[ Feb 17, 2000 ]
Its been over ten years since Karen Greenberg and her husband D. Mark
Kingsley left their respective positions as art directors within the
cosmetics industry and formed Greenberg Kingsley. Karen oversaw the Paloma
Picasso, Armani and Anaïs Anaïs fragrances at Cosmair, Inc., and Mark was at
Intelligent Skincare, a division of Pola, the Japanese cosmetics giant.
"Design in the cosmetic industry mainly consists of Mother's Day, Christmas and everyday 'line maintenance,'" says Kingsley. "We would spend thousands of dollars and hundreds of hours on copy ragging, getting the perfect color, or adjusting how a vacuum-formed base would 'grab' a bottle. It's a wonderful experience for a young designer, but for some people it could be boring. We always wanted to work in the music industry, so as regimes changed and department heirarchys shifted, we did too."
Among Greenberg Kingsley's first clients were Esteé Lauder, Sony Music and Amnesty International. Eventually, that list grew to include The Alternative Pick, Atlantic Records, Blue Note Records, Capitol Records, Geffen Records, The Guggenheim Museum, Lincoln Center, Nick at Nite, VH1 and Calvin Klein. The couple have received awards from the Art Directors Club, The American Institute of Graphic Arts, Billboard Magazine and the Broadcast Design Association. Last month, their box set design for "The Blue Note Years" was nominated for a Grammy Award.
In other words, Greenberg-Kingsley's imprint on the design world has since become unmatchable.
Accomplishments they're most proud of:
"Karen started as the director of Sander Gallery (August Sander's grandson) and Mark shot stats at Desky Associates. We met each other as art directors at Cosmair, Inc. where we designed fragrance packaging for Ralph Lauren, Armani and Paloma Picasso." Is there a common thread or element to your work?
"The back of our stationary has a phrase: half and half again with increments in eighth inches. Thats something only an obsessive freak with a ruler would notice. Other than that, we do have a way of cropping and dynamically scale-shifting images. We pride ourselves on our use of color. Not many people can come up with the color combinations Karen can. Even when we use photographic images, we tweak CMYK mixes to get the best color possible. As service providers, we try to stay out of the way of our client. So most of our work is as minimal as possible. In the end, it's their music." How would you describe your style?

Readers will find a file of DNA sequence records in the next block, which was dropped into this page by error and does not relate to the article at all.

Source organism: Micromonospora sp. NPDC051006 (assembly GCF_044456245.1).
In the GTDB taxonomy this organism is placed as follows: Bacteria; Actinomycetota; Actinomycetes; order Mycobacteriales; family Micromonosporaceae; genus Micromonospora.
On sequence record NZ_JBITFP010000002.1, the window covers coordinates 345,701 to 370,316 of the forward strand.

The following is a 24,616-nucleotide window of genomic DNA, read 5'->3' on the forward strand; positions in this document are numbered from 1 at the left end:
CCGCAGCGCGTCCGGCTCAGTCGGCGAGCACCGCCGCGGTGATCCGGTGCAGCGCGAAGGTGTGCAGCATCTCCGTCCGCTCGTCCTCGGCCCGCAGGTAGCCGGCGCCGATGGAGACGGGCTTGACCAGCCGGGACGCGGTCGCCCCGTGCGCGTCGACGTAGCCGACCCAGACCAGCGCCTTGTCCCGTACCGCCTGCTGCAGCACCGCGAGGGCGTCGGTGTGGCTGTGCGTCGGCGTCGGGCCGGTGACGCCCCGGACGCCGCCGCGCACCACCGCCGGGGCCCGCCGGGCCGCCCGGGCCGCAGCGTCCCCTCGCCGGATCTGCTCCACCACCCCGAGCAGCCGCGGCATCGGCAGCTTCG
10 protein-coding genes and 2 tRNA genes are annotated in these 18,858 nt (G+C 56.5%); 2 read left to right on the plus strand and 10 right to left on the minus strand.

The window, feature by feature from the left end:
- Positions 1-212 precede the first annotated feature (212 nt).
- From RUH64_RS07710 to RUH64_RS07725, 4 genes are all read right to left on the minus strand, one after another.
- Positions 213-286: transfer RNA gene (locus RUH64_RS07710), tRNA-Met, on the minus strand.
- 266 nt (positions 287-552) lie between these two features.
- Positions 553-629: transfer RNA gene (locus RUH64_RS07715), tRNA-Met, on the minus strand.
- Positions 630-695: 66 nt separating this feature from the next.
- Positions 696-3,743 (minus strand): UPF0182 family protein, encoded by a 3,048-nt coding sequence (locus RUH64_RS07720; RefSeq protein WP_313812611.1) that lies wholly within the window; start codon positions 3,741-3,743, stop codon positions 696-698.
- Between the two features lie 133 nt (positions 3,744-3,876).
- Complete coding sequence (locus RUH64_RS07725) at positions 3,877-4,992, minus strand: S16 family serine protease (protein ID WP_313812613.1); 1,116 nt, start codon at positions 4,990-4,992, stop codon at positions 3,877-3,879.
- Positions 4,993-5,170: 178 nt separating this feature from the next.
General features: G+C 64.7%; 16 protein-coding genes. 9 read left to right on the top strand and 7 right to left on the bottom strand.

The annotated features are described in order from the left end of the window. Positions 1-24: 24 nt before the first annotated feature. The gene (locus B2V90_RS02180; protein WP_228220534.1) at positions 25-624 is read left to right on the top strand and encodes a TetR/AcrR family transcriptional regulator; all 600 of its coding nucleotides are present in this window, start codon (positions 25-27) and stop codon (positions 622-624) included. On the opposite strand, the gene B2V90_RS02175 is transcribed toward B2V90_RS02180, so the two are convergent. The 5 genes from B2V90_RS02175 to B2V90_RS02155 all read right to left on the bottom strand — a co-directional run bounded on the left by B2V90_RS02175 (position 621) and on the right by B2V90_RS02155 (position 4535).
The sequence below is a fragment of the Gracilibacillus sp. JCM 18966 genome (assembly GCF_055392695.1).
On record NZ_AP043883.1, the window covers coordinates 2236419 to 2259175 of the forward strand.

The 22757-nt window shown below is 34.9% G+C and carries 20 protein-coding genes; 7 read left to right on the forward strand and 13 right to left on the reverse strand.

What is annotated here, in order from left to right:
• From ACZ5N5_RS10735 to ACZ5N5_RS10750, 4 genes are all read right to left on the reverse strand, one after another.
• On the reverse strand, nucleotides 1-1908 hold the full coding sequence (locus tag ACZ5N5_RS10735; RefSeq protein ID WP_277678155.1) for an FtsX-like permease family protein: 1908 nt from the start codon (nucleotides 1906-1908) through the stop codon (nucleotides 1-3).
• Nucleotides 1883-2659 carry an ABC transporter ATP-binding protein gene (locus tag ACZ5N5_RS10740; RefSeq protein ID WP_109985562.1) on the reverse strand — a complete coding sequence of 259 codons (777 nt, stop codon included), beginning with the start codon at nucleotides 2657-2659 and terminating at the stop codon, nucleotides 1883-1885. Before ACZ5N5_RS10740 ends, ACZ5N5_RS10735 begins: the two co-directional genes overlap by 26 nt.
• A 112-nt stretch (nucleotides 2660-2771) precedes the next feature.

"Direct. An attempt to create a mythology for the client." Who do you consider your mentors?
"Old guys. Dead guys. Conceptual artists. Tasteful gay men. Obscure avant-garde composers. Charles Sanders Pierce, Douglas Hofstader and Robert Ashley." Tools of the trade?
"The telephone, cups of coffee and vitamins." What do you do to keep the ideas fresh?
"Listen." What is your creative outlet when you're away from work?
"Wine, pudding and cheese - then off to the gym. Karen also works as an illustrator, and Mark works as both an illustrator and exhibits as a fine artist (with shows at White Columns and Patrick Callery). (Karen's work can be viewed at littlemissy.com.)
What is the most satisfying part of the job?
"Working with smart, talented people." What about leaving work at the office and just being husband and wife?
"We are always husband and wife. We are always working." The pros and cons of going into business with your spouse:
"The great motivating factor when you own your own business is fear. Fear of destitution. Fear of being irrelevant. Therefore, you always find yourself 'on.' In addition to business, there is design in general and history. Is your work good enough? Will it be remembered? Can you create your own mythology? One needs to be more critical of one's own work than the client. With other people this could adversly affect the relationship. For us, it works. Everyone that knows we are both married and business partners is totally amazed that we can be together for so many hours in a day. We don't look at it that way. We're married, so what?"
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